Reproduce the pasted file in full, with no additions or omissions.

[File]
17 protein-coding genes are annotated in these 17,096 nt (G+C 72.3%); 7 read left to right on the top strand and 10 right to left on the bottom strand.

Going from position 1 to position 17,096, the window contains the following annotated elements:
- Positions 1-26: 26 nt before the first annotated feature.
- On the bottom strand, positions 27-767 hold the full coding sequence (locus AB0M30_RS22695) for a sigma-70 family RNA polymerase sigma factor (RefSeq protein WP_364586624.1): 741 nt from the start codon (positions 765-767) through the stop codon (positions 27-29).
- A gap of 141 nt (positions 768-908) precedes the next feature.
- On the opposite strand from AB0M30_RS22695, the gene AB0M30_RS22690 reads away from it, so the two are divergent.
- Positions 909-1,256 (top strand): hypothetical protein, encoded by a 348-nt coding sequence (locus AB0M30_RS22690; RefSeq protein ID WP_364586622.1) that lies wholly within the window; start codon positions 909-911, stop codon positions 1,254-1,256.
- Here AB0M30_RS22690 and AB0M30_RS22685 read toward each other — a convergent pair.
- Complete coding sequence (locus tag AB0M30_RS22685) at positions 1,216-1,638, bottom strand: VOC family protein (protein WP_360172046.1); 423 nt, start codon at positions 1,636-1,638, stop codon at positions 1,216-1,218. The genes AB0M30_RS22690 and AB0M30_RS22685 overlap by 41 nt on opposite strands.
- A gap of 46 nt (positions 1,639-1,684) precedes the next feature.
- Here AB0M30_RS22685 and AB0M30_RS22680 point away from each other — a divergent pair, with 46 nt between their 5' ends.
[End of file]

17 protein-coding genes are annotated in these 17,096 nt (G+C 72.3%); 7 read left to right on the top strand and 10 right to left on the bottom strand.

Going from position 1 to position 17,096, the window contains the following annotated elements:
- Positions 1-26: 26 nt before the first annotated feature.
- On the bottom strand, positions 27-767 hold the full coding sequence (locus AB0M30_RS22695) for a sigma-70 family RNA polymerase sigma factor (RefSeq protein WP_364586624.1): 741 nt from the start codon (positions 765-767) through the stop codon (positions 27-29).
- A gap of 141 nt (positions 768-908) precedes the next feature.
- On the opposite strand from AB0M30_RS22695, the gene AB0M30_RS22690 reads away from it, so the two are divergent.
- Positions 909-1,256 (top strand): hypothetical protein, encoded by a 348-nt coding sequence (locus AB0M30_RS22690; RefSeq protein ID WP_364586622.1) that lies wholly within the window; start codon positions 909-911, stop codon positions 1,254-1,256.
- Here AB0M30_RS22690 and AB0M30_RS22685 read toward each other — a convergent pair.
- Complete coding sequence (locus tag AB0M30_RS22685) at positions 1,216-1,638, bottom strand: VOC family protein (protein WP_360172046.1); 423 nt, start codon at positions 1,636-1,638, stop codon at positions 1,216-1,218. The genes AB0M30_RS22690 and AB0M30_RS22685 overlap by 41 nt on opposite strands.
- A gap of 46 nt (positions 1,639-1,684) precedes the next feature.
- Here AB0M30_RS22685 and AB0M30_RS22680 point away from each other — a divergent pair, with 46 nt between their 5' ends.